The following pages contain representative examples of the syllabi and/or course descriptions followed in various TAM modules. Not all of the syllabi from all TAM courses are contained in this site. Syllabi vary across years, faculty, and sites.
All Track I and Track II TAM students will take the following three courses at UNC-CH during the 2013 Fall semester. These courses were specifically designed to introduce students to the EU and focus on comparative approaches to the institutions, politics, policies, and societies of nations. Please note that this is a preliminary list and may be subject to modification over the summer.
POLI 745 Varieties of Capitalism (3 credits)
Professor: John Stephens
The course examines the development of different types of welfare states in Europe and North America. The course is structured around the concept of “welfare states regimes,” as defined by Gøsta Esping-Andersen in his path-breaking book, Three Worlds of Welfare Capitalism. The course moves back and forth from broad conceptual issues to examination of developments in five countries that represent the different welfare state types: the United States and Britain as liberal welfare states, Sweden as a social democratic welfare state, Germany as a Christian democratic welfare state, and Italy as a southern or Mediterranean variant of the Christian democratic regime. 2012 Syllabus (PDF)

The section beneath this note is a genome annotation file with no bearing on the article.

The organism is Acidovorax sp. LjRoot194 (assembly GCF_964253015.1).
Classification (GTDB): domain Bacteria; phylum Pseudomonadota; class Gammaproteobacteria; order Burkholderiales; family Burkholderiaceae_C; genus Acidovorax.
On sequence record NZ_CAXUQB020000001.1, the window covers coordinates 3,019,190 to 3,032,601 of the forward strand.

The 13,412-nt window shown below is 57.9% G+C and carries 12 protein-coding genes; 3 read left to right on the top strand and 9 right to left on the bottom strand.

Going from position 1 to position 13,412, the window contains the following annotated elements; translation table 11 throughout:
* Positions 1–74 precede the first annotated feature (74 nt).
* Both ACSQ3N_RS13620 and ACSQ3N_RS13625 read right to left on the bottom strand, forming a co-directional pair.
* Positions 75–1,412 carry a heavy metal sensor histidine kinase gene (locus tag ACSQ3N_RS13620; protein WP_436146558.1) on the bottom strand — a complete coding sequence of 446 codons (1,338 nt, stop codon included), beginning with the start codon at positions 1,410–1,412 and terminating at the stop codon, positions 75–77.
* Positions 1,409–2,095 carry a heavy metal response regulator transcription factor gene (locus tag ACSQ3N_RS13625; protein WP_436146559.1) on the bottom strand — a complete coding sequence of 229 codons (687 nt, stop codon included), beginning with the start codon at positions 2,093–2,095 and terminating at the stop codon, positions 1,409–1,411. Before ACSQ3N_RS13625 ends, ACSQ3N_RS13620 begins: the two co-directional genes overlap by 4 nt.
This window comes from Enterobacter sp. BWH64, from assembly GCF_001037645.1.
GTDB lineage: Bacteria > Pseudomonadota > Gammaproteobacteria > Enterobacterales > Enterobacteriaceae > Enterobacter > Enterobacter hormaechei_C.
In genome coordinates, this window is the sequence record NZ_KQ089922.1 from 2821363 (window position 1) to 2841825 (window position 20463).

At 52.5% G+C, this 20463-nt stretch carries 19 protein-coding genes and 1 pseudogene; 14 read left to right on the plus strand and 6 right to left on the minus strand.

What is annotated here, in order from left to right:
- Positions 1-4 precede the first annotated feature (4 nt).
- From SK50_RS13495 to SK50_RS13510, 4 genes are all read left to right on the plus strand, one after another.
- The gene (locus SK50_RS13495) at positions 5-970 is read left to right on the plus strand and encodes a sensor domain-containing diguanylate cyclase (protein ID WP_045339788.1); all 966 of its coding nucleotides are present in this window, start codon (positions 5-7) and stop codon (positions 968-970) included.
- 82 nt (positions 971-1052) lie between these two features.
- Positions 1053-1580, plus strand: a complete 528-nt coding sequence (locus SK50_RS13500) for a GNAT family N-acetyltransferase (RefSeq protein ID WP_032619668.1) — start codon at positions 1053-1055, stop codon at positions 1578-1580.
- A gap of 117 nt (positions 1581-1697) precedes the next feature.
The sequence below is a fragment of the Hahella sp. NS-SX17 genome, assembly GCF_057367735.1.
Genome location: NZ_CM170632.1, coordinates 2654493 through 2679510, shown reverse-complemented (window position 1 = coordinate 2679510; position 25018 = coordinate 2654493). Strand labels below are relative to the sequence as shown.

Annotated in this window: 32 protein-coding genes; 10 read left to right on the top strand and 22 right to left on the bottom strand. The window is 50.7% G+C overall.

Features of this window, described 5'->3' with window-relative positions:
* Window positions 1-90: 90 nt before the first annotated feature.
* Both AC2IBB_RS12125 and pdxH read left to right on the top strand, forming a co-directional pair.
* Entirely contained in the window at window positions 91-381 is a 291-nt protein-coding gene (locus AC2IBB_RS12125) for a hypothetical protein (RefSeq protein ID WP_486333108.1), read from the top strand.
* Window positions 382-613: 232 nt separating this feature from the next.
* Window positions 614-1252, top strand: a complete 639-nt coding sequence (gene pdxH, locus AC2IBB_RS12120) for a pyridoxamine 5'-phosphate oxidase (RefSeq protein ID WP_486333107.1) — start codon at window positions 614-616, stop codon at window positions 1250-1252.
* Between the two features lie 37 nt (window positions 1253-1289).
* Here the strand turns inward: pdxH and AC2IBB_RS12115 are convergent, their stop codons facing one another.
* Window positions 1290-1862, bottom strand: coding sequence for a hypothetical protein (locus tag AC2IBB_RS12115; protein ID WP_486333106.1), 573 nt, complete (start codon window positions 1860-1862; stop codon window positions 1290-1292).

POLI 891 US-EU Lecture Series (1 credit)
Professor: John Stephens
This weekly lecture series draws primarily on the expertise of UNC-CH faculty. Topics focus on EU and/or US foreign and domestic politics as well as on contemporary transatlantic relations. Each week, two TAM students are required to research the upcoming topic and speaker; these students introduce the lecturer and lead the discussion following the talk. TAM students are also required to participate in a weekly online discussion forum focused on the lectures. 2012 schedule of speakers (PDF)
POLI 733 European Integration: Theories, Institutions and Decision-Making Processes (3 credits)
Professor: Christiane Lemke, visiting professor from the University of Hannover in Germany. Professor Lemke is based at NYU and serves as the Max Weber Chair in German and European Studies.
The seminar begins with a brief introduction of the European integration process, then covers major theories of integration, the institutions of the EU, including the most recent EU reform process and some major policies of the EU. 2012 Syllabus (PDF)
In addition, all Track I TAM students will take a fourth required course:
POLI 632 The EU as a Global Actor (3 credits)
Professor: DAAD Professor Holger Moroff
The seminar focuses on the EU’s external relations and foreign policies. The EU is not a classical actor in international relations as it enjoys more decision-making powers than an international organization and less than a unitary state. However, these powers vary according to the degree of integration in different policy fields. We shall look at a diverse set of EU external policies ranging from trade and soft security issues to diplomatic and military developments as well as US-EU relations.
TAM II students will take a fourth required course:
POLI 788 Statistics and Data Analysis (3 credits)
Professor: Justin Gross
Finally, TAM I and II students chose a fifth class from a list of elective courses.This list will most likely include, but will not be limited to: